“Crime in America keeps going down. Why does the public refuse to believe it?”
So runs the headline in Joe Keohane’s boston.com piece (below), in which he endeavors
to explain the public’s (i.e., our) weird refusal to accept the truth. He notes the impact of
what sociologists call “pessimistic bias,” and other academic explanations for “the high-
crime America that exists in our heads.”

Now, I’m entirely sympathetic to this line of argument as far as urban crime rates are
concerned, having myself done a study, back in 1997, of a similar paradox in Baltimore:
violent crime rates had been going down, and yet people–particularly in the suburbs
–were convinced that B’more was a war zone. That impression, we discovered,
had far less to do with any personal experience of crime than with one’s daily intake
of local TV news, which always led with crime reports. We commissioned a poll, which
found a direct correlation between your fearfulness and how much local TV “news”
you took in every day.

Such lurid and alarmist nightly “coverage” was determined not, of course, by journalistic
obligation but by sheer commercial logic: that scare-stuff was extremely good for ratings.
So here we had a lot of media corporations, based mostly out of town, exploiting their
TV stations in Baltimore (and elsewhere) for the sake of profit–and to the detriment of
that struggling city thus disserved. For that nightly barrage amounted to a sort of
inadvertent anti-urban propaganda, keeping people who lived in the suburbs out of
Baltimore, and driving many a commuter to get home as fast as possible.

For a rust-belt city with dire economic problems, such “news” just made a lousy situation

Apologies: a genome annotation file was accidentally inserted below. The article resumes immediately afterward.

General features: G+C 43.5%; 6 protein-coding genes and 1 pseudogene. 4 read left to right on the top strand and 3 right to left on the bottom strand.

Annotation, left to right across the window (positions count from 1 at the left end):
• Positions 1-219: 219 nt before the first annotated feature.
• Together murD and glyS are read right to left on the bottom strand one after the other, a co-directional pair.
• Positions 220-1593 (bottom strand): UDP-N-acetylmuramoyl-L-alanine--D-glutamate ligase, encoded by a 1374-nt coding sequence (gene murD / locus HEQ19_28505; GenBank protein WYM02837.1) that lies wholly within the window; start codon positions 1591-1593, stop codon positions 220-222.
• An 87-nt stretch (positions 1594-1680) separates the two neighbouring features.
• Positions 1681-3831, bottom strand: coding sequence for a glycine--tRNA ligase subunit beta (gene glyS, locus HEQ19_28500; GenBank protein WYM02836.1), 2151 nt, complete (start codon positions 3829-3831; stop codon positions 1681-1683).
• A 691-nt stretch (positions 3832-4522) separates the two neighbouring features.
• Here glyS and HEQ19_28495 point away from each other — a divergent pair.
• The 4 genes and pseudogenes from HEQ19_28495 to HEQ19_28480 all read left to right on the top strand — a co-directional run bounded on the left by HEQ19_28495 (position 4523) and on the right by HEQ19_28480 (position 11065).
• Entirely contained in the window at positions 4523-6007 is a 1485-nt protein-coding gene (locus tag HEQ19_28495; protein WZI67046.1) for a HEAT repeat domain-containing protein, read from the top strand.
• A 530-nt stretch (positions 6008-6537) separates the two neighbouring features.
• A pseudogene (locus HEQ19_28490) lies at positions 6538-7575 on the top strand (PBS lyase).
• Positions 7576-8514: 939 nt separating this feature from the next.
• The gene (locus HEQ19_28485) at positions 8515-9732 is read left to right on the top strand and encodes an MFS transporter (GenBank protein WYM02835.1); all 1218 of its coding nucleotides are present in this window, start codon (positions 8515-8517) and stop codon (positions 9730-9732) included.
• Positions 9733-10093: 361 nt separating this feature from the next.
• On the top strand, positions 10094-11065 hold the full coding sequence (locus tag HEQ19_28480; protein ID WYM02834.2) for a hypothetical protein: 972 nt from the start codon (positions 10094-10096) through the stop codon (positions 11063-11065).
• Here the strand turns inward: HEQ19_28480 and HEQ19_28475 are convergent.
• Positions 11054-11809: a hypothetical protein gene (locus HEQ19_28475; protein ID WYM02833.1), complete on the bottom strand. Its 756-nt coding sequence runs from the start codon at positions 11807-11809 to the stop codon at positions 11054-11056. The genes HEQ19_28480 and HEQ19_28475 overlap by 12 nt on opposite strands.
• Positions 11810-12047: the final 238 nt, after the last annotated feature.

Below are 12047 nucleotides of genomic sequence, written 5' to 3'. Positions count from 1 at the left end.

even worse; and so it was in many rusting cities nationwide. Such white flight (which is,
in fact, exactly what it was) hurt countless small businesses in Baltimore, and also
helped to keep potential homeowners from buying in the city, which would increase
the tax base there.

So, as I say, I’m sympathetic to the argument that Keohane’s making now; but I would
also note that, in this case, one reason why the public “refuse[s] to believe” that “crime
in America keeps going down” could be that it isn’t really going down. Here in New
York, where Mayor Bloomberg and the NYPD have long hailed themselves for having
cut the crime rates back, over 100 retired NYPD officers recently came forward with
some troubling news: that “the intense pressure to produce annual crime reductions led
some supervisors and precinct commanders to manipulate crime statistics.” (See below)

So here’s a lesson we would all do well to learn: Before we start “explaining” why
the idiot public seems to cling to certain “misconceptions,” against all evidence, let’s
just make sure that they’re not right–i.e., not idiots at all–and that that “evidence”
is solid stuff, not propaganda.


Imaginary fiends
Crime in America keeps going down. Why does the public refuse to believe it?
By Joe Keohane | February 14, 2010

The year 2009 was a grim one for many Americans, but there was one pleasant surprise amid all the drear: Citizens, though ground down and nerve-racked by the recession, still somehow resisted the urge to rob and kill one another, and they resisted in impressive numbers. Across the country, FBI data show that crime last year fell to lows unseen since the 1960s – part of a long trend that has seen crime fall steeply in the United States since the mid-1990s.

At the same time, however, another change has taken place: a steady rise in the percentage of Americans who believe crime is getting worse. The vast majority of Americans – nearly three-quarters of the population – thought crime got worse in the United States in 2009, according to Gallup’s annual crime attitudes poll. That, too, is part of a running trend. As crime rates have dropped for the past decade, the public belief in worsening crime has steadily grown. The more lawful the country gets, the more lawless we imagine it to be.

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